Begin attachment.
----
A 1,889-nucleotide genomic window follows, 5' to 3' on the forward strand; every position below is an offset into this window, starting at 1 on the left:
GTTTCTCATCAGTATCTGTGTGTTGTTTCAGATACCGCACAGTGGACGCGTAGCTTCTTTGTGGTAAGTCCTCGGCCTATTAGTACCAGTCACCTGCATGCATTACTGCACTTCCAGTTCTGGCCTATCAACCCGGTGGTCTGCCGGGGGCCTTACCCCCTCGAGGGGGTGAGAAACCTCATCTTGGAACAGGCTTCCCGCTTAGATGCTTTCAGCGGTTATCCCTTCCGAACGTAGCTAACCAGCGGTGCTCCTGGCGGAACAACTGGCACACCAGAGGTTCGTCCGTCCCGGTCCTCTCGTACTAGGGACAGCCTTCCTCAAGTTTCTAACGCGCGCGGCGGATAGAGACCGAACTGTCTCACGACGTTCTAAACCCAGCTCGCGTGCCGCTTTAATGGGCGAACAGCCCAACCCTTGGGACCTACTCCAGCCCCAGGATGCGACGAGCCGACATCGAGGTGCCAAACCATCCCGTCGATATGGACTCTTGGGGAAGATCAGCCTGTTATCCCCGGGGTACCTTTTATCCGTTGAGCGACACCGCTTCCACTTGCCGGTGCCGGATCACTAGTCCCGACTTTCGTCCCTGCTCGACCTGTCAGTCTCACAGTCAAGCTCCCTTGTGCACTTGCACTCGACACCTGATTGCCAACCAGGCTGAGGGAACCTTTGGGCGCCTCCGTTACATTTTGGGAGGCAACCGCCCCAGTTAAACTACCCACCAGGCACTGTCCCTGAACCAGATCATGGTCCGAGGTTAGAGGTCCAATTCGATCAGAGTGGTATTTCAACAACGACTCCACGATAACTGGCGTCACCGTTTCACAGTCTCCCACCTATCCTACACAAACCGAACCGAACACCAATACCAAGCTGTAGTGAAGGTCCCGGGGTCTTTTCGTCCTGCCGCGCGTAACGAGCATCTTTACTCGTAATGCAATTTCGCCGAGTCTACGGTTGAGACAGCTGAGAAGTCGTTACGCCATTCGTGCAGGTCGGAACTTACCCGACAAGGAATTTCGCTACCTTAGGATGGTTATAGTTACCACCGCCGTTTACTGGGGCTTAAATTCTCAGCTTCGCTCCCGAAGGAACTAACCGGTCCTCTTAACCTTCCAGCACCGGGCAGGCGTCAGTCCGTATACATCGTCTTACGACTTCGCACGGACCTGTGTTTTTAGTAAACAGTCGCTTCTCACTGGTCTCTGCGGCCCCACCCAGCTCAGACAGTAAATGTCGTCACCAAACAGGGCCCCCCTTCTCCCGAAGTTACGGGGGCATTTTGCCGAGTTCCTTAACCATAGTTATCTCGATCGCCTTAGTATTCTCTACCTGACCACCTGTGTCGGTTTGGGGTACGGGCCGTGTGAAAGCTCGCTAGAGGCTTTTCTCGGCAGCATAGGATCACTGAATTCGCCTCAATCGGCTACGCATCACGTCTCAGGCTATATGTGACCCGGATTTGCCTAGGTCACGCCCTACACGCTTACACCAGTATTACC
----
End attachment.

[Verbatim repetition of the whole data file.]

A 1,889-nucleotide genomic window follows, 5' to 3' on the forward strand; every position below is an offset into this window, starting at 1 on the left:
GTTTCTCATCAGTATCTGTGTGTTGTTTCAGATACCGCACAGTGGACGCGTAGCTTCTTTGTGGTAAGTCCTCGGCCTATTAGTACCAGTCACCTGCATGCATTACTGCACTTCCAGTTCTGGCCTATCAACCCGGTGGTCTGCCGGGGGCCTTACCCCCTCGAGGGGGTGAGAAACCTCATCTTGGAACAGGCTTCCCGCTTAGATGCTTTCAGCGGTTATCCCTTCCGAACGTAGCTAACCAGCGGTGCTCCTGGCGGAACAACTGGCACACCAGAGGTTCGTCCGTCCCGGTCCTCTCGTACTAGGGACAGCCTTCCTCAAGTTTCTAACGCGCGCGGCGGATAGAGACCGAACTGTCTCACGACGTTCTAAACCCAGCTCGCGTGCCGCTTTAATGGGCGAACAGCCCAACCCTTGGGACCTACTCCAGCCCCAGGATGCGACGAGCCGACATCGAGGTGCCAAACCATCCCGTCGATATGGACTCTTGGGGAAGATCAGCCTGTTATCCCCGGGGTACCTTTTATCCGTTGAGCGACACCGCTTCCACTTGCCGGTGCCGGATCACTAGTCCCGACTTTCGTCCCTGCTCGACCTGTCAGTCTCACAGTCAAGCTCCCTTGTGCACTTGCACTCGACACCTGATTGCCAACCAGGCTGAGGGAACCTTTGGGCGCCTCCGTTACATTTTGGGAGGCAACCGCCCCAGTTAAACTACCCACCAGGCACTGTCCCTGAACCAGATCATGGTCCGAGGTTAGAGGTCCAATTCGATCAGAGTGGTATTTCAACAACGACTCCACGATAACTGGCGTCACCGTTTCACAGTCTCCCACCTATCCTACACAAACCGAACCGAACACCAATACCAAGCTGTAGTGAAGGTCCCGGGGTCTTTTCGTCCTGCCGCGCGTAACGAGCATCTTTACTCGTAATGCAATTTCGCCGAGTCTACGGTTGAGACAGCTGAGAAGTCGTTACGCCATTCGTGCAGGTCGGAACTTACCCGACAAGGAATTTCGCTACCTTAGGATGGTTATAGTTACCACCGCCGTTTACTGGGGCTTAAATTCTCAGCTTCGCTCCCGAAGGAACTAACCGGTCCTCTTAACCTTCCAGCACCGGGCAGGCGTCAGTCCGTATACATCGTCTTACGACTTCGCACGGACCTGTGTTTTTAGTAAACAGTCGCTTCTCACTGGTCTCTGCGGCCCCACCCAGCTCAGACAGTAAATGTCGTCACCAAACAGGGCCCCCCTTCTCCCGAAGTTACGGGGGCATTTTGCCGAGTTCCTTAACCATAGTTATCTCGATCGCCTTAGTATTCTCTACCTGACCACCTGTGTCGGTTTGGGGTACGGGCCGTGTGAAAGCTCGCTAGAGGCTTTTCTCGGCAGCATAGGATCACTGAATTCGCCTCAATCGGCTACGCATCACGTCTCAGGCTATATGTGACCCGGATTTGCCTAGGTCACGCCCTACACGCTTACACCAGTATTACC